There is, however, a space in Wide Sargasso Sea that belongs to Antoinette alone, a space much like the slim edge of a knife, and as dangerous, but wholly hers. It is the space of her dreams. In her dreams Antoinette lives a parallel life of which Elisabeth R. Baer has said, “ Rochester refuses to call his wife by her given name and instead provides her with a stout English name, Bertha. .. She experiences a growing division –Antoinette/Bertha, dead/ alive (previously Baer has explained that “Antoinette, having lost her parents, her money, her identity, her autonomy, is in a sense dead already) – which Rhys deftly mirrors in the two texts. Bertha emerges in the surface text; Antoinette keeps her identity alive only in her dreams”.  I will now mention here the third of Antoinette’s dreams, for I find that here is where Wide Sargasso Sea most closely connects with Susan from To Room Nineteen and Plath’s Lady Lazarus. This dream is prompted by the sight of a red dress, red beibg the colour that symbolizes her real self (much in the way the red devil in To Room Nineteen represents Susan and in Lady Lazarus it represents the resurrected Plath). Rhys says, “I took the red dress down and put it against myself. ‘Does it make me look intemperate and unchaste? That man told me so…. I held the dress in my hand wondering if they had done the last and worst thing. If they had changed it when I wasn’t looking… I let the dress fall on the floor, and looked from the fire to the dress and from the dress to the fire….. I looked at the dress on the floor and it was as if the fire had spread across the room. It was beautiful and it reminded me of something I must do. I will remember I thought. I will remember quite soon now”. This passage is followed by Antoinette’s third and last dream, that in Baer’s words “prophetic dream in which she fantasizes/foresees the end. The dream begins in the tower in which Antoinette had implicitly been confined at the end of her last dream, the tower in which she is actually imprisoned now.”

It is a dream of death and rebirth for, as Baer explains “Earlier in the novel, she saw the real Antoinette drift out of a window and she became Bertha, the identity Rochester imposed upon her. Now, she sees the ghost (‘who they say haunts this place’) in a mirror; by exteriorising the image imposed upon her, she reclaims herself”. Further on Baer adds, “Her third dream is the dream of return. And it is a dream of escape. For finally, Antoinette refuses to live out her life, confined to a tower, labelled insane. She will not be Bertha.”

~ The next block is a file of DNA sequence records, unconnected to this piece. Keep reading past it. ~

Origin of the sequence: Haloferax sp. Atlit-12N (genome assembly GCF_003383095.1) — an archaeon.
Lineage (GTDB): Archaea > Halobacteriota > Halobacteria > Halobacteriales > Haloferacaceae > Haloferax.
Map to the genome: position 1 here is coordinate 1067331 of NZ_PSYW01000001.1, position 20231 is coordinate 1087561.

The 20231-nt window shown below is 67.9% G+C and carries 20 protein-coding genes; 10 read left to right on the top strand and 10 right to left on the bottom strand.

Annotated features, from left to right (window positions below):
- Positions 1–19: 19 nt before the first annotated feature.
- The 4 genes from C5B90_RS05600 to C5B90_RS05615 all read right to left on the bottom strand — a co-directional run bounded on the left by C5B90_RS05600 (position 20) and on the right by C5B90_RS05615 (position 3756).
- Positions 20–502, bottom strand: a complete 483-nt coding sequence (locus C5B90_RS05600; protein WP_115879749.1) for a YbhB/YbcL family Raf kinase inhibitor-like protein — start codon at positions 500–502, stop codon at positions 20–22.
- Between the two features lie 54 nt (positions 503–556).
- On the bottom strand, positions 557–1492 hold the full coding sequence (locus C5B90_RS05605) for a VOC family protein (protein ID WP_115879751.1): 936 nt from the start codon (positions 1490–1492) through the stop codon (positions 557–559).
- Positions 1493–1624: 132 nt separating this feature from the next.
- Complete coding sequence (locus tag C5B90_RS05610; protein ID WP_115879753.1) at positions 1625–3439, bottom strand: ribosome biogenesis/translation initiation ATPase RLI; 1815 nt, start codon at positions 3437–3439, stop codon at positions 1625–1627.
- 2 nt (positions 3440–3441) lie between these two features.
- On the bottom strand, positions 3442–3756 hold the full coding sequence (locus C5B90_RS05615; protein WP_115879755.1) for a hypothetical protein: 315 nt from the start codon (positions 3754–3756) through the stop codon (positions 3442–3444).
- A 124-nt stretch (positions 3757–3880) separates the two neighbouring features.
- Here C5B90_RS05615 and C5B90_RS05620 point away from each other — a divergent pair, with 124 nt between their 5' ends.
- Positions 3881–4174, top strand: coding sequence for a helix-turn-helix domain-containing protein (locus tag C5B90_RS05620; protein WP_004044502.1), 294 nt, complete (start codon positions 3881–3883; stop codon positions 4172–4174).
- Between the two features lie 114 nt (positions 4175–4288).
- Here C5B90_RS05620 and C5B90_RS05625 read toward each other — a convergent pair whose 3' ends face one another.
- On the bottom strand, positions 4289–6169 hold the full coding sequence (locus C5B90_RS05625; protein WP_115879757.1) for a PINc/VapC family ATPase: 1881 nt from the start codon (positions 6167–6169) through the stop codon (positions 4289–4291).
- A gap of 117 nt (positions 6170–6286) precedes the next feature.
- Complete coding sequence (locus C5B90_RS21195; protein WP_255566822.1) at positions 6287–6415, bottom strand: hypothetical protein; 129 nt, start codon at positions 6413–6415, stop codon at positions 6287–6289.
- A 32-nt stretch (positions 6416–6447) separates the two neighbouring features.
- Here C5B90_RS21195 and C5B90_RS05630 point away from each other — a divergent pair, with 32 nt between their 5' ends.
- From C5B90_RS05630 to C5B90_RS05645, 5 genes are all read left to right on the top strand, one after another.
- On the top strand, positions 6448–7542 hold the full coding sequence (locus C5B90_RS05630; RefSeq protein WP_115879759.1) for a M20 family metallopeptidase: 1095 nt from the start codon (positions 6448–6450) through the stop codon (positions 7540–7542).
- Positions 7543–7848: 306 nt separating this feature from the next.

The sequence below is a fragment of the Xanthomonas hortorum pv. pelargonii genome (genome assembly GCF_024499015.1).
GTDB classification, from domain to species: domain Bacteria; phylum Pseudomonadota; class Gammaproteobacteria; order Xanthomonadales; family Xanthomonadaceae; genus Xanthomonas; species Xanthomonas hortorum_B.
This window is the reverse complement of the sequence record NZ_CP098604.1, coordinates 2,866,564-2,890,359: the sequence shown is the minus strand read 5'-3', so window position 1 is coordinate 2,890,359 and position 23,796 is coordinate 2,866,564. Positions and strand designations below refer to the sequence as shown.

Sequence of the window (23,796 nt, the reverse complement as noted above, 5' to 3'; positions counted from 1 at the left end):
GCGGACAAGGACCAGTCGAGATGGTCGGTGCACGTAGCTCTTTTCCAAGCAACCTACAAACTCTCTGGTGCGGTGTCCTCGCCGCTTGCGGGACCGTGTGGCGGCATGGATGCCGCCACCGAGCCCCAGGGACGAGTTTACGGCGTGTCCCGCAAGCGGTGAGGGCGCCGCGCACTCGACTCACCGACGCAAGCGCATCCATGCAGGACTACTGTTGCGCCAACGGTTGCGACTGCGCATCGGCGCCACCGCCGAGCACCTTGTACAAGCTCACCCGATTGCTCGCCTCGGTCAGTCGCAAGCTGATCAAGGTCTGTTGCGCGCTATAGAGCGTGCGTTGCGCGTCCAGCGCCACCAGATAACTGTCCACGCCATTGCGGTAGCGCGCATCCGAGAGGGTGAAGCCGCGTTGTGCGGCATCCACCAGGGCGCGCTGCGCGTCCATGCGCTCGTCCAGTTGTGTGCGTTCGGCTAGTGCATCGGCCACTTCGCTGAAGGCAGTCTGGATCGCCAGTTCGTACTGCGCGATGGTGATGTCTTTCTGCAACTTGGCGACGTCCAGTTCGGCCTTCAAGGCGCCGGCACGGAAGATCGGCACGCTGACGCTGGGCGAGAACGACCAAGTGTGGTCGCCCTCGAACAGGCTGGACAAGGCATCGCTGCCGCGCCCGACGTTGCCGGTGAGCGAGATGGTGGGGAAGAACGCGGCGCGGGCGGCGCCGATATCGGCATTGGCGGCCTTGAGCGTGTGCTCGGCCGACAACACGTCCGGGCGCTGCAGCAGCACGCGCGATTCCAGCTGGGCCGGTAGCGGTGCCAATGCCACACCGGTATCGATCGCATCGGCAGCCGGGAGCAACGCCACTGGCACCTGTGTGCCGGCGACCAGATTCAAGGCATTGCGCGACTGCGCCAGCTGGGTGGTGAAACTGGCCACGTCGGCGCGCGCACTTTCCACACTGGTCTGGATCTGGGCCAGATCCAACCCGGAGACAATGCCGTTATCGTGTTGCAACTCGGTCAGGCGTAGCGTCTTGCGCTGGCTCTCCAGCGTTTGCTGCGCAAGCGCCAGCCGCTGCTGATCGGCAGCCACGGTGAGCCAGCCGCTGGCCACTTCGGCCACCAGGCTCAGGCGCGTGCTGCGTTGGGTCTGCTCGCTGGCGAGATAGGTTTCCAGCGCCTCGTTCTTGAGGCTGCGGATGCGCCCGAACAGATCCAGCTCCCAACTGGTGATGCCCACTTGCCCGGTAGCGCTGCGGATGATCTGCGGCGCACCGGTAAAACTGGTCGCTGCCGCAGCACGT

The madness that Woolf suffered, that Plath fell into, that Susan feared herself to be experiencing, is here counteracted by Rhys. The fact that in her dream Antoinette jumps back into a past that is gone, that of the Coulibri pool and Tia, her childhood friend, and that this jump is in fact a jump into death, down to the “hard stone” of Thornfield Hall’s courtyard, is quite secondary to Antoinette. Death now is not as important as recovering herself. Death is a means of recovering herself. Death wrapped in flames, in a red dress of flames, with flaming red hair. This is Susan; this is also Lady Lazarus.

Death, red, a room in a house, in a hotel, in a tower. Relinquishing space in order to be; horribly being in space. Woman also relinquishing, in a way, the Garden of Eden she was deprived of, freeing herself from the weight of the responsibility for its loss. 

But how to be free and live at the same time? It seems Woman must leave the room.

And leave she does, but not until 1999.

In 1999 Michael Cunningham in his novel The Hours put his three main protagonists, Virginia Woolf, Laura Brown and Clarissa Vaughan in three rooms with three different male companions. Virginia is in her country house together with her loving, caring husband Leonard in the mid twenties, when she was writing Mrs. Dalloway, 16 years before her suicide. Laura is living her married life in 1949, with a young child and awaiting another. She has a loving and caring husband.  Clarissa is preparing a party for her friend Richard, a poet dying of AIDS who lives in his own apartment. She is loving and caring with him. Despite all this love and care Virginia, Laura and Richard are intensely suffering from madness, discontent and a physically destructive illness respectively. The result is three different but closely interconnected outcomes, in which we see the three characters escaping from all this love and care: Virginia and Richard commit suicide because they feel they cannot drag their husband and friend into the pit of their inevitable deaths. And Laura… Laura is a different matter altogether.